OpenAI’s Web Search Product Aims to Challenge Google

Google Search could face yet another formidable challenger thanks to OpenAI’s latest developments.

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The ChatGPT maker is working on a web search product partially powered by Microsoft Bing, bringing the startup in more direct competition with Google. The news was first reported by The Information.

It’s unclear whether this product would be a standalone or part of ChatGPT.

However, large language models (LLMs) are trained on huge static blocks of data, not a steady stream of new information like a search engine that indexes the web constantly, said Damian Rollison, director of market insights at martech firm SOCi.

“It’ll be hard [since] search relies on a timeliness of incorporating new information that LLMs are not built for. But if anyone can do it, OpenAI is certainly the one to watch,” he said.

OpenAI did not immediately respond to a request for comment.

Between the lines

Challengers to Google’s search supremacy have surfaced before, with names such as DuckDuckGo and Neeva (which ceased operations last year due to sustainability issues) making waves in the market.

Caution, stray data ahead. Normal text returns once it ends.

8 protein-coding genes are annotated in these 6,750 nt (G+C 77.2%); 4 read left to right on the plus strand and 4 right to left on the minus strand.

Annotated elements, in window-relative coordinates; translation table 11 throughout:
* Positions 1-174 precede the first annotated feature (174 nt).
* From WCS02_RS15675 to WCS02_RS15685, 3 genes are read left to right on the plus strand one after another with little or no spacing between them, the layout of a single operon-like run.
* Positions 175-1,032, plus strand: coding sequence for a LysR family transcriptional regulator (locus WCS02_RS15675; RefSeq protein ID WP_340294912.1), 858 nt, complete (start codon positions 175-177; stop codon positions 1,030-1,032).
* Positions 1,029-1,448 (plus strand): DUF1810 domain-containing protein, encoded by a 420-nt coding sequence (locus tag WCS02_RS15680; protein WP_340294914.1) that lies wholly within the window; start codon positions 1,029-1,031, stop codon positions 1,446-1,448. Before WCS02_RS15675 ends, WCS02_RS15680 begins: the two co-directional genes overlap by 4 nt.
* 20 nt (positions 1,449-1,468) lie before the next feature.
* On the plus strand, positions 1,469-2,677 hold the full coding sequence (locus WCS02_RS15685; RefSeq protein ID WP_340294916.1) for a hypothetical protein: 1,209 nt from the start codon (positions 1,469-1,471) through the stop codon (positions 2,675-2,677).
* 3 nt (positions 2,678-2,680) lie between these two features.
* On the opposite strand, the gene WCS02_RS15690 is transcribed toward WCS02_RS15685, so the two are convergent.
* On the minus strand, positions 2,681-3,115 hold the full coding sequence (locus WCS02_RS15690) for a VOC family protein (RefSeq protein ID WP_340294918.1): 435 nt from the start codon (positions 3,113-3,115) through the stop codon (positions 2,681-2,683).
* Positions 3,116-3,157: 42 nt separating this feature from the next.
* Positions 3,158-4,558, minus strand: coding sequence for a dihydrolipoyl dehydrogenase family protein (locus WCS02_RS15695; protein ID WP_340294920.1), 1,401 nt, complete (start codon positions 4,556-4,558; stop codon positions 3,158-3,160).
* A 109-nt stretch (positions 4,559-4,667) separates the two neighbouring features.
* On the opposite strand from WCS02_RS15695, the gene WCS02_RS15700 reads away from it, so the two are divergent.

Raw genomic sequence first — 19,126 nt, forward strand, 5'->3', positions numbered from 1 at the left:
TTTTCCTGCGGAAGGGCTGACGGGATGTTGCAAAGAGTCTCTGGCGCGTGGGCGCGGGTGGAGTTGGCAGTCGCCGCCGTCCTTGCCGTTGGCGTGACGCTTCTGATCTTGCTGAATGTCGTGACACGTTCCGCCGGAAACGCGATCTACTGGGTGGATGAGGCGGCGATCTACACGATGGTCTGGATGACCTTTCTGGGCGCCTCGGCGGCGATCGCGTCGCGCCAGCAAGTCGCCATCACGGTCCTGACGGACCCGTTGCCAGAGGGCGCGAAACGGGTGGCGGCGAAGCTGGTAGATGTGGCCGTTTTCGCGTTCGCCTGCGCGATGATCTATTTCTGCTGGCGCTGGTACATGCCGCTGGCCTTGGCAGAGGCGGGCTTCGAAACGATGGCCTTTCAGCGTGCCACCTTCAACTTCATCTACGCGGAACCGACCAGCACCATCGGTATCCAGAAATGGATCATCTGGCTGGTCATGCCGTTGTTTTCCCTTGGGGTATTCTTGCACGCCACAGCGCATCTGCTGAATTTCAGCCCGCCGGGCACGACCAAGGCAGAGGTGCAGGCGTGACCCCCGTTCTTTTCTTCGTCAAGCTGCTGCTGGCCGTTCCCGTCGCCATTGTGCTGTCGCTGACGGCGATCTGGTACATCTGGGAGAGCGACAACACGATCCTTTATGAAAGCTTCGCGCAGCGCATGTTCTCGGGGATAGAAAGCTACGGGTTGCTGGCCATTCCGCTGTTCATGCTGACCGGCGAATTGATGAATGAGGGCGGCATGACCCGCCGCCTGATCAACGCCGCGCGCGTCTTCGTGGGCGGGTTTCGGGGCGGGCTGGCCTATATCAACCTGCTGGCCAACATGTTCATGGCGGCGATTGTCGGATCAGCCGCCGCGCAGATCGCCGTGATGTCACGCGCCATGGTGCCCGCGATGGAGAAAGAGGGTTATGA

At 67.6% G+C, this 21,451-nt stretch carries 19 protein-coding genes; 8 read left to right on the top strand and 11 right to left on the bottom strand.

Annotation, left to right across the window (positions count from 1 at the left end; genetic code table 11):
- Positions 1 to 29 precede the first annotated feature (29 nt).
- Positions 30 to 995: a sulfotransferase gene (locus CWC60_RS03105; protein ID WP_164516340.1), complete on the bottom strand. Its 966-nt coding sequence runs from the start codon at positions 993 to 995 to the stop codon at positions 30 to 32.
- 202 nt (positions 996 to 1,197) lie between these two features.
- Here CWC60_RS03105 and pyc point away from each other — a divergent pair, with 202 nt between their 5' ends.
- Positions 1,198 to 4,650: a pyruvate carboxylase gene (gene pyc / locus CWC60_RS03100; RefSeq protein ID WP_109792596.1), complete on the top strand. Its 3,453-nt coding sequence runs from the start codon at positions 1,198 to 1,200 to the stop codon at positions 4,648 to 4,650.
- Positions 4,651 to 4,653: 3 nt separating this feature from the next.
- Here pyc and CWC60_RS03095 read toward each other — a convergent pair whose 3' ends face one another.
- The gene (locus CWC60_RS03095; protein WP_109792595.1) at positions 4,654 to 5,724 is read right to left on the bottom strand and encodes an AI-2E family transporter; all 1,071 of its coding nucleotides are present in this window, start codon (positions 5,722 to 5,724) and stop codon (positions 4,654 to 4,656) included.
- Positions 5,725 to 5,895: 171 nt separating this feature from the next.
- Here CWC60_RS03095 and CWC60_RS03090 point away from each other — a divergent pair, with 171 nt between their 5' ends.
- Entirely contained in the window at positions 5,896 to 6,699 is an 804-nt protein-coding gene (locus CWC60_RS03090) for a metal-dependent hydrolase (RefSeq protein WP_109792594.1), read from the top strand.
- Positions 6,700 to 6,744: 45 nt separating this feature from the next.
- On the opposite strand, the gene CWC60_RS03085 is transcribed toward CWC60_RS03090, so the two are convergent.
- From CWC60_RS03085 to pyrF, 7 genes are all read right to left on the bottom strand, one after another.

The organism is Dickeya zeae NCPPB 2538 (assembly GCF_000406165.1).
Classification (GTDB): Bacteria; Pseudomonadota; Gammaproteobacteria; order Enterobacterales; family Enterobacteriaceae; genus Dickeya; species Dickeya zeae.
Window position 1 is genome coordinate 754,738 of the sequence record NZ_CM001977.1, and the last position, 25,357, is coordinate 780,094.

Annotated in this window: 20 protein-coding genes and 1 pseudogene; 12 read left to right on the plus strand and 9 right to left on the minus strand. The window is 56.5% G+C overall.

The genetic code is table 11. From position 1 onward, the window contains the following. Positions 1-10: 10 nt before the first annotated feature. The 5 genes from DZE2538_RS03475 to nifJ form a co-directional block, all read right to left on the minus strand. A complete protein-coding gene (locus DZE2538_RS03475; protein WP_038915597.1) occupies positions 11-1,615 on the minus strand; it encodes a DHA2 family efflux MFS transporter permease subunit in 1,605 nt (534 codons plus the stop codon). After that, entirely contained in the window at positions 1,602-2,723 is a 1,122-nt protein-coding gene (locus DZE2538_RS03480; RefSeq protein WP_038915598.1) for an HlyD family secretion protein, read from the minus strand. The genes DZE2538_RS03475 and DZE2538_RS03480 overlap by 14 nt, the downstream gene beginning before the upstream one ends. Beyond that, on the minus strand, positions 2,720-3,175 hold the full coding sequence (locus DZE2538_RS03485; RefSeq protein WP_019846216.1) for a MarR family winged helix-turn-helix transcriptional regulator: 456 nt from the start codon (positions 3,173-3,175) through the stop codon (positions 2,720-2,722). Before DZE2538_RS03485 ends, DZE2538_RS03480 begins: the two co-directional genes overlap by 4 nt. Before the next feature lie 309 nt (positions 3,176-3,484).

Even Bing has been a distant second in global online search markets; as of January 2024, Bing’s share of the U.S search market stood at 7.87%, while Google had 87.46%, per Statcounter.

In early 2023, Bing injected OpenAI’s ChatGPT into its search engine.

“We haven’t seen any substantial shift in audiences over to Bing after [ChatGPT integration] in the first six months of 2023,” said Travis Tallent, vice president of SEO at Brainlabs.

Meanwhile, media agency Exverus Media has tested Bing campaigns for various advertisers to drive additional traffic and conversions typically at a lower cost-per-click (CPC). Sometimes CPC is 20% lower compared to Google Search, driven by competitive spend and volume of searches, according to Michael Robbins, senior manager of paid search at Exverus Media.

While the agency hasn’t observed an uptick in user growth on Bing, the combination of low CPC and targeting 55 years or older demographics prompts the agency to allocate no more than 20% of search spend on Bing. Google still gets the lion’s share of 80% of spend.

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